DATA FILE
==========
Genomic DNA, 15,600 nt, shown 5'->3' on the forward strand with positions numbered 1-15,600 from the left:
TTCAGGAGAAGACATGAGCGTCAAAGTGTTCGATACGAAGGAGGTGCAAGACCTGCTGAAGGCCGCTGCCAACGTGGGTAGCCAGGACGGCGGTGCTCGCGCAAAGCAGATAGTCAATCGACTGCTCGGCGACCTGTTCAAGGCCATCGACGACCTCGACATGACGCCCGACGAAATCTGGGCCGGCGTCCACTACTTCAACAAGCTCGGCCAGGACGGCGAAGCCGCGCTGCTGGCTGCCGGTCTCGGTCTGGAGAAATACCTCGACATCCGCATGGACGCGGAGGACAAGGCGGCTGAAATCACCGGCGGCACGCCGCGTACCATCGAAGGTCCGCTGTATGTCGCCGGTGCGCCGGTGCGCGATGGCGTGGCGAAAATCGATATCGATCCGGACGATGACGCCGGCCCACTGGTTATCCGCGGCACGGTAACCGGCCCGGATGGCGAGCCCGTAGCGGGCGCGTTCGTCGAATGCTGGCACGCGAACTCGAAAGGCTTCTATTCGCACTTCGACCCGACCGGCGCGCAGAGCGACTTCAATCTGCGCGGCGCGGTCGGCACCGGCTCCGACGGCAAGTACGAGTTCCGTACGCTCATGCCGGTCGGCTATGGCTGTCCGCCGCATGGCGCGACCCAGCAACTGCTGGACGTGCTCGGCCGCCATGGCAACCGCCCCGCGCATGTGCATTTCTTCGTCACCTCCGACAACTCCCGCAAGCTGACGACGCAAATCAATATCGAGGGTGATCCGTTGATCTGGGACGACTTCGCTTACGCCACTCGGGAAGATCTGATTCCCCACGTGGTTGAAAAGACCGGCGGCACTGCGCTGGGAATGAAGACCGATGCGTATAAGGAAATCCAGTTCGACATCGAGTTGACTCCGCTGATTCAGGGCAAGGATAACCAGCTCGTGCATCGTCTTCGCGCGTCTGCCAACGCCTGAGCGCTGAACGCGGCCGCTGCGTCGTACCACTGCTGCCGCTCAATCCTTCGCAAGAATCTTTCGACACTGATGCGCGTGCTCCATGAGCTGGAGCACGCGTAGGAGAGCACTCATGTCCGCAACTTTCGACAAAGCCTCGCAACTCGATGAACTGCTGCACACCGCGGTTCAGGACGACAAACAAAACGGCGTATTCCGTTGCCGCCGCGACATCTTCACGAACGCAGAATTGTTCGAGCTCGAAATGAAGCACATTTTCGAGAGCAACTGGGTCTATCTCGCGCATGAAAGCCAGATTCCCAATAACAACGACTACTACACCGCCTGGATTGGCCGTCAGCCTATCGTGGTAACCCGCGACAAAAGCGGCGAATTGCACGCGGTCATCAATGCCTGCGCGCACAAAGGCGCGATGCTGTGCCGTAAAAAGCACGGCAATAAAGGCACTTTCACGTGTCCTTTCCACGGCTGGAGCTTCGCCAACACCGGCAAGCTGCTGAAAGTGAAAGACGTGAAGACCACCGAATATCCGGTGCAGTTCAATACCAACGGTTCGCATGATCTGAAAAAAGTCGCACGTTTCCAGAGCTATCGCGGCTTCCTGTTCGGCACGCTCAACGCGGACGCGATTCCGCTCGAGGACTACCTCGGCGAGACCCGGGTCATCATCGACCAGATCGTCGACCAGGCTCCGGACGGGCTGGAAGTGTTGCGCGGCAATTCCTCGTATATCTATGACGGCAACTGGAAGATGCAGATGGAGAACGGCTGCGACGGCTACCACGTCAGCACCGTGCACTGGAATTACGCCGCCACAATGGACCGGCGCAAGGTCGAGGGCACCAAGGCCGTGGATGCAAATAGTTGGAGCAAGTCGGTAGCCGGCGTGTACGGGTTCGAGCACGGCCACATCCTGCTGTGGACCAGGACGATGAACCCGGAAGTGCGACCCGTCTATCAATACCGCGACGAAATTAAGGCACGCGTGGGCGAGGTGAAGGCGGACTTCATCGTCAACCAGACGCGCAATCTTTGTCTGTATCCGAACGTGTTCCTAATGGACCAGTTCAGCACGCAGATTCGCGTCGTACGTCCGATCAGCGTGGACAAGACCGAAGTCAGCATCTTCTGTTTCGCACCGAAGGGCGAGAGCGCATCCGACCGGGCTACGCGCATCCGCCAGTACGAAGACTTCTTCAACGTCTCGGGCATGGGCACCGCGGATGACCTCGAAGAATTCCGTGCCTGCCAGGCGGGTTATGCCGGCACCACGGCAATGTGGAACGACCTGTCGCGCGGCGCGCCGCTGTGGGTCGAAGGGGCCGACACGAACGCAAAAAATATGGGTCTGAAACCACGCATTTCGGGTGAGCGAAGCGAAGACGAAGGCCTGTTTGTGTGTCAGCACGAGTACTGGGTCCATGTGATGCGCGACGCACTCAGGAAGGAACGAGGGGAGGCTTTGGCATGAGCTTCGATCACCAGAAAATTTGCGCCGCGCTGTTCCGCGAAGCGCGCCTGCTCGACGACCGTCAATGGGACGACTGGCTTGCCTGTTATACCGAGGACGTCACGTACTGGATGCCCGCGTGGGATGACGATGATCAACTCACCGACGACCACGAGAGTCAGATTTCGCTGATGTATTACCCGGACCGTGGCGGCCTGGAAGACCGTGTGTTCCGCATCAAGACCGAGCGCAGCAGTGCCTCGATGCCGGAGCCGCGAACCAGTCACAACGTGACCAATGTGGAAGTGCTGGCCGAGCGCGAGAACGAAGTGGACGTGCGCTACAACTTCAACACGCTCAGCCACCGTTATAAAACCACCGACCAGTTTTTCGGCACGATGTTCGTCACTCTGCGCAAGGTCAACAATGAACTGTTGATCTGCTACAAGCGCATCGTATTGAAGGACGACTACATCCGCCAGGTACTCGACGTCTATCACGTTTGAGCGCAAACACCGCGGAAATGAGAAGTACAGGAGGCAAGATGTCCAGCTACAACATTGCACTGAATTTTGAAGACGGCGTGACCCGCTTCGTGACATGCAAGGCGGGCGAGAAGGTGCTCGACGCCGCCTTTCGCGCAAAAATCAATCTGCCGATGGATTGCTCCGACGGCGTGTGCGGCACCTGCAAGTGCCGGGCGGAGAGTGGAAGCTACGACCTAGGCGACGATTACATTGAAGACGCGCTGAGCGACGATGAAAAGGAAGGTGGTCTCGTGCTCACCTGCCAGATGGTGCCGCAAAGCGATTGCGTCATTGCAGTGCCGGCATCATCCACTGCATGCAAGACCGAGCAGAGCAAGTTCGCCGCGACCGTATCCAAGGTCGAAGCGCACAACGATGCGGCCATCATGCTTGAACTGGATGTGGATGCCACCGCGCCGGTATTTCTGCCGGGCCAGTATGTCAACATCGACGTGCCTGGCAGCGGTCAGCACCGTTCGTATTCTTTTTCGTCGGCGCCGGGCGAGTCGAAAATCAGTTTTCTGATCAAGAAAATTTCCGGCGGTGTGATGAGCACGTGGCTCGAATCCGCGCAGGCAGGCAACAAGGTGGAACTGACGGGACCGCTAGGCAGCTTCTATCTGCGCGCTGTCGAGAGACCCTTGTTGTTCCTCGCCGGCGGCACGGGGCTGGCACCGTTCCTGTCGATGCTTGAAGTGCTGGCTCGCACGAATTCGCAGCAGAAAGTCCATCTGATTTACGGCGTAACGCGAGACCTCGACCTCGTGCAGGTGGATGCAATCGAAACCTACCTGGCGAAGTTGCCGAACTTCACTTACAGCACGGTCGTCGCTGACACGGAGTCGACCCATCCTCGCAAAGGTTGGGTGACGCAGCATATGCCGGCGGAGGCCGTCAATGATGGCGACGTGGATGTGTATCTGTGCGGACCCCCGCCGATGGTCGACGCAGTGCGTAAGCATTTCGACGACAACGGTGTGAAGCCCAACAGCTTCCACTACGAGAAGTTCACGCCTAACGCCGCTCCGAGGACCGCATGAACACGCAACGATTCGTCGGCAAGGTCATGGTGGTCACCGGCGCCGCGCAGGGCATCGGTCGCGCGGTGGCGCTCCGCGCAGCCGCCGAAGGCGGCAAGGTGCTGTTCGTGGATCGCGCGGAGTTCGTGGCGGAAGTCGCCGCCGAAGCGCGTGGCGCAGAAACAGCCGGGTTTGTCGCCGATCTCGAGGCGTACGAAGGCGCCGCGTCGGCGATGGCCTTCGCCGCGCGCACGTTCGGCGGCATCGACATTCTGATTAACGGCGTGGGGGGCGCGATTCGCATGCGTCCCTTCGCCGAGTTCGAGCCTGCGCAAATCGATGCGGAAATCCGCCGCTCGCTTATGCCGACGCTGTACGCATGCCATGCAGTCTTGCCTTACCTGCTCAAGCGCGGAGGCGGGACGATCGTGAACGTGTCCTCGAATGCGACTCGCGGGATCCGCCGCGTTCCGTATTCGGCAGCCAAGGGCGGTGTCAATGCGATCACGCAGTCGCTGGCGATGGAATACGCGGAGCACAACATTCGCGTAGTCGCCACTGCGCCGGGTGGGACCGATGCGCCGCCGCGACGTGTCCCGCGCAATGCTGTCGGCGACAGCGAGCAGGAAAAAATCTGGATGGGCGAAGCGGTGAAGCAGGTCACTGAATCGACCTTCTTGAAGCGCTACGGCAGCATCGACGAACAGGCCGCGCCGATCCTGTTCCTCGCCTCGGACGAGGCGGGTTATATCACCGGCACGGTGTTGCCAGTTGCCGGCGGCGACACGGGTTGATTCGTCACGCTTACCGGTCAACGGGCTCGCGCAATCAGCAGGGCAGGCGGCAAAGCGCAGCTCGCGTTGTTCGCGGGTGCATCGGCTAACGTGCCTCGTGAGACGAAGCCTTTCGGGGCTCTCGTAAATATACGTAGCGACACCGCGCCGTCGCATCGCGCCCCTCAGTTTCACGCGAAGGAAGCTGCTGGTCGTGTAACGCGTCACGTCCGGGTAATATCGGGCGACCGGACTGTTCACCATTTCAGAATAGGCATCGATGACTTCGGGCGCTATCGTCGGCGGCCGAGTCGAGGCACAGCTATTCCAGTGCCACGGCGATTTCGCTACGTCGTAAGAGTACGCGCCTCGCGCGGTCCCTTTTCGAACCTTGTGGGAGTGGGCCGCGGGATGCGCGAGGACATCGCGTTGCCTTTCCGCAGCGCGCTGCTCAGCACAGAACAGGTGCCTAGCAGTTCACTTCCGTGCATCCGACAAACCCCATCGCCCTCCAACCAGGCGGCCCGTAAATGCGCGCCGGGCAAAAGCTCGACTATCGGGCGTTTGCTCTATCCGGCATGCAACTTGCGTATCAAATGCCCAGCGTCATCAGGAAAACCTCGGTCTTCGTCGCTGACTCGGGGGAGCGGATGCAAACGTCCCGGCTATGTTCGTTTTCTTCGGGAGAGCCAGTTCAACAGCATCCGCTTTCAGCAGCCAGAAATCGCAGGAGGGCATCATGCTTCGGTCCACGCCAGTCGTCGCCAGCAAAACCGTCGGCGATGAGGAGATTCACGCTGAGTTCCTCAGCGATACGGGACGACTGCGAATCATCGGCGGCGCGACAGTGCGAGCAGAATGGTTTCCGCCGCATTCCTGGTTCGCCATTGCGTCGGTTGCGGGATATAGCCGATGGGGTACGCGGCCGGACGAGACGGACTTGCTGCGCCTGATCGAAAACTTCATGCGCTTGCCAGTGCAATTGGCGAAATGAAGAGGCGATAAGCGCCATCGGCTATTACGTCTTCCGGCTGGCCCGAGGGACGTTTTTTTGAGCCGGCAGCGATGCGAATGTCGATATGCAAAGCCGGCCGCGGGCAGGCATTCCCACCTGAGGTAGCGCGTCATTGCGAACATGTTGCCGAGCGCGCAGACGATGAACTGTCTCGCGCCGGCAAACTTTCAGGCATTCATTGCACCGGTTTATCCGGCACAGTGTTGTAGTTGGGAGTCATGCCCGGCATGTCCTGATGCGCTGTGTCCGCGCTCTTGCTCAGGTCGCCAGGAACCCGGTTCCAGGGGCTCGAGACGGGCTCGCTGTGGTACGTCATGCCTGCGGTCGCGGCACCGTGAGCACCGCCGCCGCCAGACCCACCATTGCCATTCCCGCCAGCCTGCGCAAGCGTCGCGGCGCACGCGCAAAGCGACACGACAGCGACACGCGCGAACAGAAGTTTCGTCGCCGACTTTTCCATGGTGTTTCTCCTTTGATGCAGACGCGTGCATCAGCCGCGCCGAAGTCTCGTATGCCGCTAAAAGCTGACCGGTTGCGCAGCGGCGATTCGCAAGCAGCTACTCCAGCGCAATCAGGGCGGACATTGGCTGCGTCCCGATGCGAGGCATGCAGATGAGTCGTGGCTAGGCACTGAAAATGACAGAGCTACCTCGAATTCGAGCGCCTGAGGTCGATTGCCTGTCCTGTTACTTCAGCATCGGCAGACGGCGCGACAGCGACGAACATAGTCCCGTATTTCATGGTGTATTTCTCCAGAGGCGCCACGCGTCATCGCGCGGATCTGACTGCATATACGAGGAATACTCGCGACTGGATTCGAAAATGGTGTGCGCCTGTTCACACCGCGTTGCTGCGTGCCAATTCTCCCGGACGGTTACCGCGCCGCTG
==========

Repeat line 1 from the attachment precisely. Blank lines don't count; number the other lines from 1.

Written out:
Genomic DNA, 15,600 nt, shown 5'->3' on the forward strand with positions numbered 1-15,600 from the left: